Casper Labuschagne (in his Numerical Secrets of the Bible) has recently called the study of numerical patterns and structures in the Hebrew Bible “Numerical Criticism”. This  methodology is in its infancy, it raises interesting theological questions about how far we should go looking for meaning beneath the plain and obvious sense of the scriptural text. Some of Labsuchagne’s colleagues are skeptical about the extent or significance of the numerical structures that he and others have identified. But some numerical patterns are indisputable and it is well-known that in a few places in the NT there is a similar use of symbolic numbers, for example, in Rev 13:17–18 with the number of the beast and a carefully worked out structure to the genealogy in Matt 1:1–17. In these NT examples, as with the Hebrew Text of the OT, numerical significance is conveyed by means of gematria: the assigning of numerical values to letters. (In Matt 1:1–17 there is a fourteen generation structure to Jesus’ genealogy which conveys the notion that he is the son of David. The consonants in David’s name in Hebrew have the numerical value 14: (dalet = 4) + (waw = 6) + (dalet = 4) = 14)

One day while relaxing in the bath in 2013, musing on Paul’s confession in 1 Cor 8:6, and remembering that in a footnote in his classic article on the verse (in his Climax of the Covenant) N. T. Wright had noted its numerical structure, it dawned on me that that structure might have profound theological significance. The verse comprises 26 words in two equal halves—the first acknowledging the “one God the Father” and the second the “one Lord Jesus Christ—each of 13 words. The numerical value of the Hebrew name of God (Yahweh) is 26 and the Hebrew word “one” has a numerical value 13 (half of 26). As I explain in the book, this cannot be a coincidence. It can only mean one thing: all parts of the confession refer to entities (or persons) who together comprise (or reveal) the one God, Yhwh. And the fact that, although the confession is formulated in Greek, it assumes a numerical structure that comes from the Hebrew language surely also measn that this distinctive reworking of Deut 6:4 was formulated, very early on, in a bilingual (Hebrew and Greek) speaking context. In all probability, it was formulated in Jerusalem in the first years or months after Jesus’ death.

My numerical criticism of the confession in 1 Cor 8:6 is my favourite part of the book. The text’s numerical structure weaves a beautiful, almost magical, meaning. The implications are far reaching and remarkable. And I will never forget the moment it dawned on me. As things stand, the rest of the argument of Jesus Monotheism (in the remaining three volumes) depends in part on the implications of this piece of numerical criticism. Perhaps I have missed something in my analysis. If so, I hope that somebody will do me the kindness of pointing out the problem sooner rather than later.

Recent progress in scholarship on the origins of NT Christology

In the first chapter of my Jesus Monotheism Volume 1 I describe the most important features of the emerging consensus view that very early in the history of the Christian movement the risen and exalted Jesus was accorded a divine identity. I could not possibly have started Jesus Monotheism with this chapter if I had written a similar book fifteen or more years ago. The field has changed dramatically in the last two decades.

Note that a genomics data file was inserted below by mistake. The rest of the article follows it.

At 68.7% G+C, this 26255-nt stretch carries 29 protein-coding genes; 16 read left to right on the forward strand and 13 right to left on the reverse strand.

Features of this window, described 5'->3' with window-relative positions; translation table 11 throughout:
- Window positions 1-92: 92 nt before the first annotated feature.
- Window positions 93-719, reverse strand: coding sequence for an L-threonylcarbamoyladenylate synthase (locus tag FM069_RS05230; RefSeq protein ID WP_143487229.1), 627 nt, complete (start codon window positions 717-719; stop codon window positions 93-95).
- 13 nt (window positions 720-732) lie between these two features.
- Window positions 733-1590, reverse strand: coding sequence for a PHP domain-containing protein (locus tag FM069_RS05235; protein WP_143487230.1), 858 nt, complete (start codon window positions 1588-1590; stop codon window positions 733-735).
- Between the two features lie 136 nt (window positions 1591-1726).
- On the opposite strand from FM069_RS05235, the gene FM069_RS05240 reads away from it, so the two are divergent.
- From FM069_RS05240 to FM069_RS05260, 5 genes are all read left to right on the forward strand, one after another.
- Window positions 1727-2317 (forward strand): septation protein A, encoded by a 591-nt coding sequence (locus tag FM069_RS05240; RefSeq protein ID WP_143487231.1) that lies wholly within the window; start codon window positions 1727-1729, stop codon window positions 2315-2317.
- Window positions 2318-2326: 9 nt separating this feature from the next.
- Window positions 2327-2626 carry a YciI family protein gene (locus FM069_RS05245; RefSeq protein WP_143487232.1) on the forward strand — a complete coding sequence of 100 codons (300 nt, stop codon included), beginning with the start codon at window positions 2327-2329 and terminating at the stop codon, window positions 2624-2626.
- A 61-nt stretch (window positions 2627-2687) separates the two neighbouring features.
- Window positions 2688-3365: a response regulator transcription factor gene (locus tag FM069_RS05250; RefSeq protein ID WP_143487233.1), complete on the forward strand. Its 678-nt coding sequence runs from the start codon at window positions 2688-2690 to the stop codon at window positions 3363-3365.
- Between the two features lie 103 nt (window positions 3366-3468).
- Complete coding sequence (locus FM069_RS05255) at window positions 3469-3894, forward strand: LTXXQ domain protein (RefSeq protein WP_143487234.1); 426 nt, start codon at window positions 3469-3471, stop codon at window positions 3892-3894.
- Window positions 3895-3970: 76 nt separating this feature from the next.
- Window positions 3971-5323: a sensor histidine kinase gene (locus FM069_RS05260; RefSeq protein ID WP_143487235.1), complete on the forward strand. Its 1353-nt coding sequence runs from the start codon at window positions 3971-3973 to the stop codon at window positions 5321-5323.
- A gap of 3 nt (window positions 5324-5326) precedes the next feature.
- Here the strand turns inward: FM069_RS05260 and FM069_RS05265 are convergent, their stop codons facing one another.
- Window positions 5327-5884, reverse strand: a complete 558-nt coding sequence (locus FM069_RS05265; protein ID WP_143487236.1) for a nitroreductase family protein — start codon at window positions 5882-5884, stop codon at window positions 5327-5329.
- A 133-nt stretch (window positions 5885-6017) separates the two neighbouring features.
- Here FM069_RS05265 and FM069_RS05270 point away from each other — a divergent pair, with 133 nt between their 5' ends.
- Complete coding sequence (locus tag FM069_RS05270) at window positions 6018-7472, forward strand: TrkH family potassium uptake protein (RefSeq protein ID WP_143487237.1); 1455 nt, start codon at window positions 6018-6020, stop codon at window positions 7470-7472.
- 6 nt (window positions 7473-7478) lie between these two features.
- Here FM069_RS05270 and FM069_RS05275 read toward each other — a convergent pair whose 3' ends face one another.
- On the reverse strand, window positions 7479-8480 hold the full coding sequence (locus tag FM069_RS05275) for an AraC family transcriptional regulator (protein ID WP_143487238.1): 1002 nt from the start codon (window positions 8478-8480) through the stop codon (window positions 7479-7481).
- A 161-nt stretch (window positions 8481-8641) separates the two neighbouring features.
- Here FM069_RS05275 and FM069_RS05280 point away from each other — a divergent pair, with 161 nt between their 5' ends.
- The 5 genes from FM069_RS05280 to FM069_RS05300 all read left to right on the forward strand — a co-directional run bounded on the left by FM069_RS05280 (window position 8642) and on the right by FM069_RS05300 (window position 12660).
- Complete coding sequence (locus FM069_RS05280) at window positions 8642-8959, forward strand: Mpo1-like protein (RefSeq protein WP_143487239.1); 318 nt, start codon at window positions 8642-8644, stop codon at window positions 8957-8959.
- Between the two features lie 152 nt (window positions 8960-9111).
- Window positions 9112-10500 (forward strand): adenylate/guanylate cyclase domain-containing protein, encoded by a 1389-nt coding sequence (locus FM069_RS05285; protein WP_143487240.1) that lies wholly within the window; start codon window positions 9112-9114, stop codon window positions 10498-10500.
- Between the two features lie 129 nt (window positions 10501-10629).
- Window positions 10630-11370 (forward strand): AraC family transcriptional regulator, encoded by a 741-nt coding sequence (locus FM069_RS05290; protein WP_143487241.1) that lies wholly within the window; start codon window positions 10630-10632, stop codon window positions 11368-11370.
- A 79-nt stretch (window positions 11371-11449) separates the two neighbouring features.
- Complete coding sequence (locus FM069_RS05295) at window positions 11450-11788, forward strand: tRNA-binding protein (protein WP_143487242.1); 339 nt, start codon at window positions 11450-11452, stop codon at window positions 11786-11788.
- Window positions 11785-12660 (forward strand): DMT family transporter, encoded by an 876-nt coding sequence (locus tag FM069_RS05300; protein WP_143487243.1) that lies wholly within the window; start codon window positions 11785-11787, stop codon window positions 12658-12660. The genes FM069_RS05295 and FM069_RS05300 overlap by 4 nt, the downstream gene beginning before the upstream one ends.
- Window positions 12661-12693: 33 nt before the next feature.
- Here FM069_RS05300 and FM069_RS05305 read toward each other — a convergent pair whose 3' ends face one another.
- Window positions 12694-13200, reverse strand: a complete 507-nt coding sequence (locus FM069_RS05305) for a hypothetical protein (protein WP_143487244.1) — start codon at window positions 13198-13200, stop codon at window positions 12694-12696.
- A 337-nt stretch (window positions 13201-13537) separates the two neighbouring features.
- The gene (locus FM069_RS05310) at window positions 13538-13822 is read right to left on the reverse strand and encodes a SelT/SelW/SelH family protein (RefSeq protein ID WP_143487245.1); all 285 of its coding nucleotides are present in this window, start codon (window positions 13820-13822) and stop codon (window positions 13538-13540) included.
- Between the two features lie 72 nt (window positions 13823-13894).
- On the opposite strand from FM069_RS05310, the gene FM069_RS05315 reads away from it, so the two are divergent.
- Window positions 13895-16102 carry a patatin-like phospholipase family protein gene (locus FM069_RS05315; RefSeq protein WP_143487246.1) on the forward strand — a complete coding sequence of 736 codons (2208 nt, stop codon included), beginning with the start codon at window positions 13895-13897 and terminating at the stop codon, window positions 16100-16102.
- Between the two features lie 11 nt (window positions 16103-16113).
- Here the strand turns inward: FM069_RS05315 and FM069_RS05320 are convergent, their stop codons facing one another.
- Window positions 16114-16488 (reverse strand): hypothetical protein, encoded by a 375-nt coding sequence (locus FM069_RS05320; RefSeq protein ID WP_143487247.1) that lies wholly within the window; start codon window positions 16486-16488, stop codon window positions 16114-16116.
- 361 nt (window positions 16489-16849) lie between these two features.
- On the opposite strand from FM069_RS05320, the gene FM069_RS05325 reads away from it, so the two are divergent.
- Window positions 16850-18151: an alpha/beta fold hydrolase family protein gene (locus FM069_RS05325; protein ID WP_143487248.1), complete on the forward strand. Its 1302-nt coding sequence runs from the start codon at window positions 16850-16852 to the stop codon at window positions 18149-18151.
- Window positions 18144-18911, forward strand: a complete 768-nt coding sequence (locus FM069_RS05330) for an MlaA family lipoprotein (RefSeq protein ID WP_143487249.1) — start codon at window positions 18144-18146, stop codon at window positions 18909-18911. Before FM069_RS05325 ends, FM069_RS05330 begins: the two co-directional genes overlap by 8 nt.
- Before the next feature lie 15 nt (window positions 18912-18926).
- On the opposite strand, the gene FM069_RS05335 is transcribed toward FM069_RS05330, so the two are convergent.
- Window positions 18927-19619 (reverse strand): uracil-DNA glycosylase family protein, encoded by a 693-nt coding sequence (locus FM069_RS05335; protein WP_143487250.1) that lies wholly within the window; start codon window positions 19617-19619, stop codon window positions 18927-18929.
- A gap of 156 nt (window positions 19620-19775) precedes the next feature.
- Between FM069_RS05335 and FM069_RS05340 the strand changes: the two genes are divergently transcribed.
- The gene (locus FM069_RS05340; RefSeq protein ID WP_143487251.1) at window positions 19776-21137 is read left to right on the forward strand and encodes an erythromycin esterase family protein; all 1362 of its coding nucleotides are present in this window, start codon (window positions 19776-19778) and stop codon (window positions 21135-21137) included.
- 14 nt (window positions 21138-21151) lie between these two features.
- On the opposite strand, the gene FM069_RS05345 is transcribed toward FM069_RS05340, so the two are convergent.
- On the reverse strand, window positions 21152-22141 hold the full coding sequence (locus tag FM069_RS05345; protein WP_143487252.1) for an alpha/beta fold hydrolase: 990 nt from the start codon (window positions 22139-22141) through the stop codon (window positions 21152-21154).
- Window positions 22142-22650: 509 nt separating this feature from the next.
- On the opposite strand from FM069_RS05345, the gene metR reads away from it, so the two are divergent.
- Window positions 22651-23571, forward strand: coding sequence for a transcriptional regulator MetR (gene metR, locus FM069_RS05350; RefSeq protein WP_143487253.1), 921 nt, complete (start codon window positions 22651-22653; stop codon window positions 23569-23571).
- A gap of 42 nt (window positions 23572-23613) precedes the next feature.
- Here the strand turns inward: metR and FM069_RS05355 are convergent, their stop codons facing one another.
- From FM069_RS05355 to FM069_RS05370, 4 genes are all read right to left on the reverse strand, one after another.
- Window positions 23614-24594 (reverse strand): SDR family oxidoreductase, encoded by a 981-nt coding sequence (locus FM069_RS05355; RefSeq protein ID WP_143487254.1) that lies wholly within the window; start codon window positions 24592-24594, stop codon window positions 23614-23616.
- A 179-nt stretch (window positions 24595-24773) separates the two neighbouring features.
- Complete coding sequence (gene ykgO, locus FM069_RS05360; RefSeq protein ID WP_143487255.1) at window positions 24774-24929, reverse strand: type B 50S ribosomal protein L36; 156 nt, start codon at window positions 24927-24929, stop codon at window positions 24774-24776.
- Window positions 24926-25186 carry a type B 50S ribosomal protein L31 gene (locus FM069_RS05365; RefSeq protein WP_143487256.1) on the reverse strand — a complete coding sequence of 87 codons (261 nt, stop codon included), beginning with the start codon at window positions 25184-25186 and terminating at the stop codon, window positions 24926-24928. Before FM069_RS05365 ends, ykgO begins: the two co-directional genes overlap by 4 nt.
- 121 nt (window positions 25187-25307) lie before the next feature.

When I wrote my doctoral dissertation (completed in 1996 + published a year later as Luke-Acts: Angels, Christology and Soteriology*) the study of Christology was dominated by approaches, positions and characters that are less important now. The most influential book back then was James Dunn’s Christology in the Making (1st edition: 1980). But when I set about the detailed research for the writing of Jesus Monotheism (in 2012) it quickly became clear to me that the work of Larry Hurtado (especially his landmark Lord Jesus Christ) and Richard Bauckham (with his shorter but equally influential Jesus and the God of Israel (and a number of others who have worked under their sphere of influence) has now changed the field dramatically.

I do not say much about the history of Christology scholarship in Jesus Monotheism and here are a view obvious ways in which the emerging consensus scholars have changed the field:

Then Now
A divine Christology resulted from external forces and factors, especially the early church’s exposure to Greco-Roman religion. A divine Christology appears from within a still young Jewish movement (based in Jerusalem and Palestine).
NT texts place Jesus Christ somewhere on a ladder of being: not quite fully “God,” but “transcendent,” “god-like,” “divine”—and subordinate to the one God. → Debates about how high a text’s Christology might be. A clear distinction between God and the world, with plenty of evidence that Jesus Christ was viewed as divine in the full sense. → Debates how exactly Jesus is identified with the one God of Israel.
A lengthy process of development from a low to a high view of Jesus Christ. Not much evidence of development. Strong signs of a sudden appearance of a widely held view of Jesus Christ as a divine figure.
Focus on texts, ideas and beliefs. Focus on texts, ideas and how practices (especially worship of Jesus) are evidence of Christian belief.
Texts (esp. the Gospels) analyzed to discover layers of Christological development. Less confidence that we can reconstruct layers of tradition beneath the texts. Increased focus instead on patterns, themes, the cumulative evidence of discrete bodies of texts (e.g. the Gospels and Paul).

In all these ways the academic debate has, to my mind, progressed in the right direction and I am grateful for all the work that others have done that has made my task a little easier.

* Although I stand by some of the arguments in that book (that is narrowly focused on texts in Luke-Acts), it does not represent my current thinking on most of the big questions of NT Christology.